Wine Studies Level 1- USA

Compared to European countries, the United States does not have a very long tradition of winemaking. What many might be surprised to learn, however, is that wine was actually made here in the US as early a the 1600s. Most of these early vineyards were planted in New York, Virginia, Michigan, and even Ohio (a fact which makes Ohio ever so slightly more exciting). Many of the indigenous grape varieties that existed in North America were not necessarily making the best wine so of course settlers tried to plant vinifera grape varietals from Europe. While those were suffering at the hands of phylloxera they were able to create hybrids from local varieties and the vinifera varieties. Nothing came easy in colonial America, apparently.   Continue reading


Wine Studies Level 1- Grape Varieties

The second class focused mainly on the different grape varieties. Not all the different varietals because there are thousands, of course, but the most well known and distinctive. All of the grapes covered are known as Vitis vinifera grape varieties. Vitis vinifera is actually the genus and species name of these grapes. For those of you interested in etymology, vitis is the latin word for vine. Vinifera is a bit more interesting as it is a combination of two words, vinum meaning wine and ferus meaning wild or untamed. Just by looking at the breakdown of these two words you can understand what exactly a Vitis vinifera grape is, one of the indigenous species of grapes that were growing prior to any sort of cultivation in Europe. Among this illustrious classification are many favorites: Riesling, Chardonnay, Cabernet Sauvignon, Merlot, Nebbiolo, and one of my personal favorites Sangiovese.  Continue reading

Wine Studies Level 1-A Little Bit of Everything

In my quest to learn more about the world of wine I have started taking the Wine Studies courses offered in the Elizabeth Bishop Wine Resource Center at Boston University. Since I am currently working on my Master’s in Gastronomy I can actually take these classes for credit, which makes a lot of people I know pretty jealous. As fun as it sounds to take a class where you get to try a bunch of wine, these classes are quite intensive and very educational. So, I have decided to start a new blog series where I will chronicle my experiences class by class. Continue reading

Bottle of The Week- Maison Arnoux & Fils Les Pimentiers Savigny-les-Beaune Pinot Noir

Today, in Boston, we are in the midst of a winter storm. What better to do when you’re snowed in than take a quick trip to your local wine shop and grab a nice bottle to enjoy while catching up on episodes of your latest TV series binge? While I am currently snowed in at a wine shop myself I have hundreds of bottles to choose from, so I will tell you a bit about a lovely and affordable Burgundy I tried recently. Continue reading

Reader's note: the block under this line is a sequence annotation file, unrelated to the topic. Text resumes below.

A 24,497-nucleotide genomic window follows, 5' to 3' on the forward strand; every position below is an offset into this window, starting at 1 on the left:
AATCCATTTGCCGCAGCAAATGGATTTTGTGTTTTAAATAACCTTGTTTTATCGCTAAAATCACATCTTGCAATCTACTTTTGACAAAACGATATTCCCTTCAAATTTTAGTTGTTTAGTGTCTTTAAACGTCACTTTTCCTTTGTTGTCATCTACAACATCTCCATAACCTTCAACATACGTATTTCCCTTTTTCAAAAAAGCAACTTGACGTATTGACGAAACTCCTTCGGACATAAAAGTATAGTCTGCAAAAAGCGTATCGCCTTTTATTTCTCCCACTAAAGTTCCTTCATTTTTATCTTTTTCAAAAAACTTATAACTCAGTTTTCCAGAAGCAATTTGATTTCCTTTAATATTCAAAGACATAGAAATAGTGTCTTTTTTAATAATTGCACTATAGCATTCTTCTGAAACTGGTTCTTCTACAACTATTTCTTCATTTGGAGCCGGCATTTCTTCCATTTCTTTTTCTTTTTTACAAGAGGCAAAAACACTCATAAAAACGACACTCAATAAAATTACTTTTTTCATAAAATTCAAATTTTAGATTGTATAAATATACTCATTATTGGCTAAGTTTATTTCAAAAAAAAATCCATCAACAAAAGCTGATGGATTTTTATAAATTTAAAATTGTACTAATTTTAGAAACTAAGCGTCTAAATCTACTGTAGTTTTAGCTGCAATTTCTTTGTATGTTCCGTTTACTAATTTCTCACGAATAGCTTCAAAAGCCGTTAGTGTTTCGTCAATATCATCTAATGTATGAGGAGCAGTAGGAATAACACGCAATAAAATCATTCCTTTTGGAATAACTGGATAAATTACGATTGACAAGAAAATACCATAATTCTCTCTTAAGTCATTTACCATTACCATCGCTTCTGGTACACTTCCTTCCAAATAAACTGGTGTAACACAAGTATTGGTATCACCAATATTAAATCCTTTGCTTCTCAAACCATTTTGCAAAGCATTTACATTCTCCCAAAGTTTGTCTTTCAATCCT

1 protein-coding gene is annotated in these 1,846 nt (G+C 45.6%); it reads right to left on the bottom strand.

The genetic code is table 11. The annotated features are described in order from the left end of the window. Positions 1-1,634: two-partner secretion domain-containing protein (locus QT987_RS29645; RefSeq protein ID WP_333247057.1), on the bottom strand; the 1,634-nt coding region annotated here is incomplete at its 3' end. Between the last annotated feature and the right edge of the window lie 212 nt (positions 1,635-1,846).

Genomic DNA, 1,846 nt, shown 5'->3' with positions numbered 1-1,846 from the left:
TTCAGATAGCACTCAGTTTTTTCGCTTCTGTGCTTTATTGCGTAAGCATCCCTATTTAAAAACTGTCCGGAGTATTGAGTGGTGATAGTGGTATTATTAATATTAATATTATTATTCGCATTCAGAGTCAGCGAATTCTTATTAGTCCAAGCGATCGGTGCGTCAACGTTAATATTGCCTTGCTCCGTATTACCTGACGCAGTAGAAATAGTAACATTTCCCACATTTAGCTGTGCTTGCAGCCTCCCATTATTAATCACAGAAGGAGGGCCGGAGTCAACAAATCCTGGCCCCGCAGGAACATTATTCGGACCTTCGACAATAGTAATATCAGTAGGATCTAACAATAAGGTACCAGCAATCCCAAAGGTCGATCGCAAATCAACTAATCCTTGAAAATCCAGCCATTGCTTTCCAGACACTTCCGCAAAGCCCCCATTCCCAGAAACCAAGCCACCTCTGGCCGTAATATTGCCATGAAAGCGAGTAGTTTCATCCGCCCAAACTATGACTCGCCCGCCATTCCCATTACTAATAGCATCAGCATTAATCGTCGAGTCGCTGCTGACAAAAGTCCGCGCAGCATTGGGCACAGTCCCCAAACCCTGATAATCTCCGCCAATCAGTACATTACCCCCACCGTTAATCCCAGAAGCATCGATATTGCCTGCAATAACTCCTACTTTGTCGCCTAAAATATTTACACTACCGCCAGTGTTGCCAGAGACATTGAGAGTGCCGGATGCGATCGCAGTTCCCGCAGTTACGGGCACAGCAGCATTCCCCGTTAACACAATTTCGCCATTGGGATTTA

Bottle of The Week- Banfi Col di Sasso Toscana IGT 2015

You might recall a few of my posts from when I was vineyard hopping in Tuscany back in March (like this one, or this one, or this one). One of the other wineries that we had a chance to visit was the popular Banfi. This week’s bottle was not one that we tasted while at the winery itself, but I’ll tell you about it anyway. If you are ever in Tuscany I would highly suggest taking a trip to Banfi, the drive alone is well worth it. It’s exactly what you would picture when you think of the Tuscan countryside with winding roads lined by cypress trees. Continue reading

Bottle of The Week- Lavau Gigondas Red Rhône Blend 2013

If you recall the last post you might wonder why I am writing about wine from the same winery two weeks in a row! Well, I thought it would be an interesting comparison to do a back-to-back (if you can consider a week back-to-back) of two different Southern Rhône blends from the same winery. I also happened to receive this bottle for free because it was left over from a wine tasting, so there’s that, too.   Continue reading

Bottle of the Week- Lavau Côtes du Rhône 2013

I’ve written about Côtes du Rhône before, which you can check out if you need a quick background. So, for this post I’d like to focus more on Grenache, which makes up 60% of the blend in this wine. Grenache is one of the most widely planted varieties in the world, it is grown practically everywhere wine is produced, from northern Spain (where it originated) to Washington State. Continue reading